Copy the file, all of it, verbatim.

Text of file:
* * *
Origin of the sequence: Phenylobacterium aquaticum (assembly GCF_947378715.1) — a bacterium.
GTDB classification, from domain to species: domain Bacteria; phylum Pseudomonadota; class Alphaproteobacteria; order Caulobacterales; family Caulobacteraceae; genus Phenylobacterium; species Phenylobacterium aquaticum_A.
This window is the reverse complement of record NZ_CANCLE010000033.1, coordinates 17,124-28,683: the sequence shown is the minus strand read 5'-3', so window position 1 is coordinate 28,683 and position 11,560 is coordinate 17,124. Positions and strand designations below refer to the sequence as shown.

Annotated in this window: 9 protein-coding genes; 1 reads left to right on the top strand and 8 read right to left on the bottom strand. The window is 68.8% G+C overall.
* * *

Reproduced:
Origin of the sequence: Phenylobacterium aquaticum (assembly GCF_947378715.1) — a bacterium.
GTDB classification, from domain to species: domain Bacteria; phylum Pseudomonadota; class Alphaproteobacteria; order Caulobacterales; family Caulobacteraceae; genus Phenylobacterium; species Phenylobacterium aquaticum_A.
This window is the reverse complement of record NZ_CANCLE010000033.1, coordinates 17,124-28,683: the sequence shown is the minus strand read 5'-3', so window position 1 is coordinate 28,683 and position 11,560 is coordinate 17,124. Positions and strand designations below refer to the sequence as shown.

Annotated in this window: 9 protein-coding genes; 1 reads left to right on the top strand and 8 read right to left on the bottom strand. The window is 68.8% G+C overall.